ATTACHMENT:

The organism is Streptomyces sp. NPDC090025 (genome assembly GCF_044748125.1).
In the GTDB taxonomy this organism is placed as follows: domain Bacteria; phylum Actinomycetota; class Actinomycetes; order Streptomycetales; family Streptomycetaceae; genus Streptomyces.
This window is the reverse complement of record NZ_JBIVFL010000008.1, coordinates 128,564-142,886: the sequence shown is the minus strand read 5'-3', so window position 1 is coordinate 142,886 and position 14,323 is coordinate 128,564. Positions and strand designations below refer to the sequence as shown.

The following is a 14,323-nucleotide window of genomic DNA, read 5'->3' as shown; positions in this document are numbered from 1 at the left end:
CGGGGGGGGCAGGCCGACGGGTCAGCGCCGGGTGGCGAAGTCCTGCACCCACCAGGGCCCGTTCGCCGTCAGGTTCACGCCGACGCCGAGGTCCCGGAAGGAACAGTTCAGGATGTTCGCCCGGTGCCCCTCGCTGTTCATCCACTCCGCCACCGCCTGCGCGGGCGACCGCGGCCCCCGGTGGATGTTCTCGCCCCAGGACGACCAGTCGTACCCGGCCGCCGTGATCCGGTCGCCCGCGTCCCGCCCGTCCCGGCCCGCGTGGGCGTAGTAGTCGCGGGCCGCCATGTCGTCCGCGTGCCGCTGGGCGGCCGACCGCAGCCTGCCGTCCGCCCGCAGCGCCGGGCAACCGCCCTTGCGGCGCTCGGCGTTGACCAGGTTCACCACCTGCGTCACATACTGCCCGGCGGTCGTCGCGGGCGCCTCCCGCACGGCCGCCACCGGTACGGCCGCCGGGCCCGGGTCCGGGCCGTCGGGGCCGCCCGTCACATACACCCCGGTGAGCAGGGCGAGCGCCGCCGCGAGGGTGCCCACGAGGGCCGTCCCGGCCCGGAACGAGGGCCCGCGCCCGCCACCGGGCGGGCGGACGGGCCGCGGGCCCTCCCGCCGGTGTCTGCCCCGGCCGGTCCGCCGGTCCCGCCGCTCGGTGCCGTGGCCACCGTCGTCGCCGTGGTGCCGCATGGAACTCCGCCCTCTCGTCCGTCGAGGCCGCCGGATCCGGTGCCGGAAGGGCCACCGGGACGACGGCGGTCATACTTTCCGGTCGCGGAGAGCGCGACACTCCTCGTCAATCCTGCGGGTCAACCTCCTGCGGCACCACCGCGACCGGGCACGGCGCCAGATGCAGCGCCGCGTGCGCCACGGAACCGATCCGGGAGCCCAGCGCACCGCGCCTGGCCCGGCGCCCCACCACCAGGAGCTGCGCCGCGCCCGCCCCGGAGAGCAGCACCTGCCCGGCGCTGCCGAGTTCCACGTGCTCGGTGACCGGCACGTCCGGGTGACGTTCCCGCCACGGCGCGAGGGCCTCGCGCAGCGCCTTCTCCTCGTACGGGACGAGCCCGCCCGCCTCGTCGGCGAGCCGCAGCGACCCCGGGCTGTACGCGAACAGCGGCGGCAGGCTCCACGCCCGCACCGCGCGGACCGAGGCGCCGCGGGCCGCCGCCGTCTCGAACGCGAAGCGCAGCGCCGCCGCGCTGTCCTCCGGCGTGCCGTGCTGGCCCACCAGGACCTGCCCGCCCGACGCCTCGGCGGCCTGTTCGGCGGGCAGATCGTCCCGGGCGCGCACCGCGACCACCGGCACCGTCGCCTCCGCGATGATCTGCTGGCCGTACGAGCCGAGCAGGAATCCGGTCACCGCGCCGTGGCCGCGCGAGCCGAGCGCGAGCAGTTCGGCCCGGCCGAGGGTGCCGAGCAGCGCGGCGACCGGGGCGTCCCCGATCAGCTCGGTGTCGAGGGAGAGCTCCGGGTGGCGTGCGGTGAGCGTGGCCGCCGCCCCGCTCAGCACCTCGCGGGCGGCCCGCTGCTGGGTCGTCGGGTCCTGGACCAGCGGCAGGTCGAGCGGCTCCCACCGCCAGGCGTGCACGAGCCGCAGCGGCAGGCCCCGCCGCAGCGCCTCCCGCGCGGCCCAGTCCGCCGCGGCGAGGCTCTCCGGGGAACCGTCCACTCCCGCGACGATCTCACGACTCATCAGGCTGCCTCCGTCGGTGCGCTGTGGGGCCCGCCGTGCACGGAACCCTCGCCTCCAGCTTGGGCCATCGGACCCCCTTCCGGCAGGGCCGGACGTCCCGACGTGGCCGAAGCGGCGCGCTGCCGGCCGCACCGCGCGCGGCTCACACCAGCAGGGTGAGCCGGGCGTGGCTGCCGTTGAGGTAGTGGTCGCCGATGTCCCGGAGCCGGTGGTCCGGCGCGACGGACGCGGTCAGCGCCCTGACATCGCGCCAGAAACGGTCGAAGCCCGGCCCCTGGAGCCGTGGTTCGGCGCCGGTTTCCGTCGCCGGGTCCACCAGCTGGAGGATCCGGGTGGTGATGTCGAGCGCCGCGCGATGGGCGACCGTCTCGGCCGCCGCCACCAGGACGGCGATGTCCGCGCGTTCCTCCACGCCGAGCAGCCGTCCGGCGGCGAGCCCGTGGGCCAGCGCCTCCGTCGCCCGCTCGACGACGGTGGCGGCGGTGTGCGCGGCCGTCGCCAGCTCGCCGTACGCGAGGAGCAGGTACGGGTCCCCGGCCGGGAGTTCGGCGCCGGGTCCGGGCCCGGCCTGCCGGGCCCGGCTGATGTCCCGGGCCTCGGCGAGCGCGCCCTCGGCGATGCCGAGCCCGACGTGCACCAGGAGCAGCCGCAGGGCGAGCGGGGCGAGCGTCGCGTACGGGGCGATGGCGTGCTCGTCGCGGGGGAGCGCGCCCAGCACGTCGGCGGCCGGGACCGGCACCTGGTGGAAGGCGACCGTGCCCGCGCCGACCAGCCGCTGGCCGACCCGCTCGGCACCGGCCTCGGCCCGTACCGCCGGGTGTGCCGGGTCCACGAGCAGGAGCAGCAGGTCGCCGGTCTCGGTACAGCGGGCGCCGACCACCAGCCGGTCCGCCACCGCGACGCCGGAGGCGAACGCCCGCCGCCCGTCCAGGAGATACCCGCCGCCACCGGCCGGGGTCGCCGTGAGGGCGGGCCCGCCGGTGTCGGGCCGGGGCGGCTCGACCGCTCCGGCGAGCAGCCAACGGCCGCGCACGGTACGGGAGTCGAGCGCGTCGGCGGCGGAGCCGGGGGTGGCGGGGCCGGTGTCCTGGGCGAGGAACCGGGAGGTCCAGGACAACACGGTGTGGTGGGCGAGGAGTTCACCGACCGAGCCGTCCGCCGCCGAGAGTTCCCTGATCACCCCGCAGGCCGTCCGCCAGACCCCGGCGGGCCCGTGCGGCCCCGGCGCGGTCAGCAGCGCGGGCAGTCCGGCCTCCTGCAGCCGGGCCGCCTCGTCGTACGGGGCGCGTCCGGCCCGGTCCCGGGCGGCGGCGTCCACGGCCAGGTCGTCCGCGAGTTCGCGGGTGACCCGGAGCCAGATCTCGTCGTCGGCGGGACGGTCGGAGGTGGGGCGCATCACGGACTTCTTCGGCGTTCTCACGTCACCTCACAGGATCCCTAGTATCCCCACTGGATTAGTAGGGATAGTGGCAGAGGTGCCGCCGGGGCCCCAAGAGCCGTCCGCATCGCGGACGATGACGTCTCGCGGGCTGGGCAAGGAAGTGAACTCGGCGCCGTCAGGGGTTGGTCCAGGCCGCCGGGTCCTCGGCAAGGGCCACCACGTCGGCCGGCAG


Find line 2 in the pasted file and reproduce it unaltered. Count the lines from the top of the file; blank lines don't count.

In the GTDB taxonomy this organism is placed as follows: domain Bacteria; phylum Actinomycetota; class Actinomycetes; order Streptomycetales; family Streptomycetaceae; genus Streptomyces.